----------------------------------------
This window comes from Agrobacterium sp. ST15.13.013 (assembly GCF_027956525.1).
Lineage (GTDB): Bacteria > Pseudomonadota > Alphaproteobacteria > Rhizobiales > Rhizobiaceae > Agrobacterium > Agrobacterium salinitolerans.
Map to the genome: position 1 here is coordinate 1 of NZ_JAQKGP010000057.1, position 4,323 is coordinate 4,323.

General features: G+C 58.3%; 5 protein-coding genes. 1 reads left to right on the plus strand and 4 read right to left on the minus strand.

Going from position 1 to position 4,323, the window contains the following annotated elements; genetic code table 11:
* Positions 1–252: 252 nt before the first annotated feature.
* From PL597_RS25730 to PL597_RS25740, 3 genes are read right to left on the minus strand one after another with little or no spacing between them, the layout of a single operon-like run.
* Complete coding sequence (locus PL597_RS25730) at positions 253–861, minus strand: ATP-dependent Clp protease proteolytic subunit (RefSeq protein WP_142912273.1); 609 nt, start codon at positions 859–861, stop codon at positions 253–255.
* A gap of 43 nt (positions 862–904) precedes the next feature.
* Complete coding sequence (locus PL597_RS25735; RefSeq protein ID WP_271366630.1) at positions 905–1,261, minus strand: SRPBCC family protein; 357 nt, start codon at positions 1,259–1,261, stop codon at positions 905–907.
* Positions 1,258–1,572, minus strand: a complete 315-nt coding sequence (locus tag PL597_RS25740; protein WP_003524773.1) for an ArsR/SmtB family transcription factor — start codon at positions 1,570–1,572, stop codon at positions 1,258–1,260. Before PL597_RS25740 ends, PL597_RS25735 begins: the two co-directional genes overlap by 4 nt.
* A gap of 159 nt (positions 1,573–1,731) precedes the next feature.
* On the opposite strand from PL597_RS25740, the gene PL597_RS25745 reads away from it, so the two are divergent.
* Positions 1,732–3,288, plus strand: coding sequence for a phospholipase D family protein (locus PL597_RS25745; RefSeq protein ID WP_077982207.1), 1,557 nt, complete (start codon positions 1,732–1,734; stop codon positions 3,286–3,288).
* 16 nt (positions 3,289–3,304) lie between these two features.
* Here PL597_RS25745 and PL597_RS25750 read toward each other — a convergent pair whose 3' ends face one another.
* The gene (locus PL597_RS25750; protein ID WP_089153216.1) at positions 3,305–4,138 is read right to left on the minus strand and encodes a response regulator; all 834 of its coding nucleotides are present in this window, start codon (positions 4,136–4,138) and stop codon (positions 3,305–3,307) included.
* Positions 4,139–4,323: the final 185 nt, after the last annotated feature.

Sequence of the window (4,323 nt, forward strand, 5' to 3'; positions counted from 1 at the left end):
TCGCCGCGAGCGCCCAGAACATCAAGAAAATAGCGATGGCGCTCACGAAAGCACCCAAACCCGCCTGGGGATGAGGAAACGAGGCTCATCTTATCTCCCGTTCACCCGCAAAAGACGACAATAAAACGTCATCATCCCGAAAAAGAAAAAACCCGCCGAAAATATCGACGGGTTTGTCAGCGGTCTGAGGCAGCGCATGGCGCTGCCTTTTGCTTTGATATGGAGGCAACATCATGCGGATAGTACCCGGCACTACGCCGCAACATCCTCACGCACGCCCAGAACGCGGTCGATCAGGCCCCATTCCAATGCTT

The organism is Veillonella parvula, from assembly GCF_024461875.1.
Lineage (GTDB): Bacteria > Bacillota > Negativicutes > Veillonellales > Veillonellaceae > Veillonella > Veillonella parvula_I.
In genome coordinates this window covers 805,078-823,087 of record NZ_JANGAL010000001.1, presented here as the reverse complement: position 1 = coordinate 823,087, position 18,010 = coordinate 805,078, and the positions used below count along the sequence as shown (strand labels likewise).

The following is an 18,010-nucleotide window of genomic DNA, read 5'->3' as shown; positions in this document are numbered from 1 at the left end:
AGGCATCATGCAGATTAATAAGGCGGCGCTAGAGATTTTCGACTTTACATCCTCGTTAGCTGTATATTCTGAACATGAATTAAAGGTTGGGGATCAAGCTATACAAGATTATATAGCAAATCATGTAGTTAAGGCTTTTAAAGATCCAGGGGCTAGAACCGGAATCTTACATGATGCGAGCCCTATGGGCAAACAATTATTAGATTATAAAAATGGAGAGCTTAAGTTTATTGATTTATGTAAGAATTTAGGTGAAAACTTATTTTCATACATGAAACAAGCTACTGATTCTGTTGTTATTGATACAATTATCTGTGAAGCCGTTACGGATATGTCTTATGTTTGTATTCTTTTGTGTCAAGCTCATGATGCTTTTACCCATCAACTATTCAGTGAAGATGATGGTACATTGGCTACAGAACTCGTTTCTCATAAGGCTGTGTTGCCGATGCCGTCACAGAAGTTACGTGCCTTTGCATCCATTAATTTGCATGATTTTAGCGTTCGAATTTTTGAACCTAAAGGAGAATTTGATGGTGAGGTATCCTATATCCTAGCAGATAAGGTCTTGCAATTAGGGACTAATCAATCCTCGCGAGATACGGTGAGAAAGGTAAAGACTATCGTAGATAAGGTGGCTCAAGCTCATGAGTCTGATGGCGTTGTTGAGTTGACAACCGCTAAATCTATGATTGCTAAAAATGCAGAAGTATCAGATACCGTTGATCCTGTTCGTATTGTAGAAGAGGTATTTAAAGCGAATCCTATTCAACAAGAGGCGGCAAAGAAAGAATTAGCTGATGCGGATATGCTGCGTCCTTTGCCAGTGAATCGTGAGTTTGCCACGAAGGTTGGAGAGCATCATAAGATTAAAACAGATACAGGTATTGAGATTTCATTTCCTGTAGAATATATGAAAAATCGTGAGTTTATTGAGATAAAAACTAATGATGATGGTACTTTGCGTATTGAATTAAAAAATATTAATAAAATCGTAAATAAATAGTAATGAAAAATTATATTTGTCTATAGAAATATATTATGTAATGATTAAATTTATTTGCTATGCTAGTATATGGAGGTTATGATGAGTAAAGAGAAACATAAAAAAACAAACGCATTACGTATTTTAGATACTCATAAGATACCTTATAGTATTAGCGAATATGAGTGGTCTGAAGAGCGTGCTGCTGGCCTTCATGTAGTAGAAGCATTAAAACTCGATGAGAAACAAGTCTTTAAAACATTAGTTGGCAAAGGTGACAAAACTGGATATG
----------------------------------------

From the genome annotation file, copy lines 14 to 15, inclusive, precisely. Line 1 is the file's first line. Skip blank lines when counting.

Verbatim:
* Positions 1,732–3,288, plus strand: coding sequence for a phospholipase D family protein (locus PL597_RS25745; RefSeq protein ID WP_077982207.1), 1,557 nt, complete (start codon positions 1,732–1,734; stop codon positions 3,286–3,288).
* 16 nt (positions 3,289–3,304) lie between these two features.